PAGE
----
Developing representational and predictive models for SDAR (structural descriptor – activity relationships) on small datasets is a problem for in-silico modeling of compound efficacies in drug discovery and design. While there are large sets of toxicity data available, the information about the effect of a compound when related to a human activity endpoint (e.g. reduction of symptoms) comes from clinical trials data and reports in the market. The relative number of data points for efficacy is low compared to toxicity due, in part, to the relatively small number of drugs making it to market.
The limited number of examples makes it difficult to train robust machine learning models especially with techniques that traditionally require many observations. Using such techniques; however, is desirable because of potential non-linearities in the relationships. Therefore, we need to look at methods of improving learning performance for such smaller datasets.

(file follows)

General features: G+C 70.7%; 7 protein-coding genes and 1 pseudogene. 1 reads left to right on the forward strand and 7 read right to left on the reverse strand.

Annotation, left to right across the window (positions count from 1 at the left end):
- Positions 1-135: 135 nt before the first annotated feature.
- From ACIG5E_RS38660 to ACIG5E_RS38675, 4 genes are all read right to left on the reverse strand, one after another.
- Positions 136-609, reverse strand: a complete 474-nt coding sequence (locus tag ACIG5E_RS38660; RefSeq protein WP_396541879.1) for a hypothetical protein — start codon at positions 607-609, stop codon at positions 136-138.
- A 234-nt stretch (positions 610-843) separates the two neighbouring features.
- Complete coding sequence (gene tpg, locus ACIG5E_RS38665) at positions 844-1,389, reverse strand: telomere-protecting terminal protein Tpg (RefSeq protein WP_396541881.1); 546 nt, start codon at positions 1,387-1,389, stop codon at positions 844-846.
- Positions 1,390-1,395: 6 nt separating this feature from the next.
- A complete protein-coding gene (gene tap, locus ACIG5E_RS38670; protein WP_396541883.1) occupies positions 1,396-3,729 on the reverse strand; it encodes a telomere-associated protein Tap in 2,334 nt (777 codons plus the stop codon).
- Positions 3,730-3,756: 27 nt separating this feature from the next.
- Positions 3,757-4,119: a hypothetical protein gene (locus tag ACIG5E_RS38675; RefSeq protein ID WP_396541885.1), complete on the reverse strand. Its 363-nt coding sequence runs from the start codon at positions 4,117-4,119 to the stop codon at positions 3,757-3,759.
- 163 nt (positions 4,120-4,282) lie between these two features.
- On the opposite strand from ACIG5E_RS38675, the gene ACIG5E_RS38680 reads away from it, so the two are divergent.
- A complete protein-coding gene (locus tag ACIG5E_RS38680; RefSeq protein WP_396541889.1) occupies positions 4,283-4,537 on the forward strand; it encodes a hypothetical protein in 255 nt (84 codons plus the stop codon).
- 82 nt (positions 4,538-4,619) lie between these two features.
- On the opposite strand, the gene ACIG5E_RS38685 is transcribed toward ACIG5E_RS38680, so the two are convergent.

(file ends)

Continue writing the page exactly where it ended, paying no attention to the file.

Transfer Learning is an area of research with the potential to address the problem in this space. For different, yet similar tasks, we can transfer something from one learner to another with the aim of improving the learning behavior. We’ll start exploring what this means for SDAR modeling in the next few posts.
If you have been following along, you’ll note that my prior research – while specifically in the reinforcement learning domain – was largely about transfer learning. It’s my hopes to re-orient my dissertation research in this direction.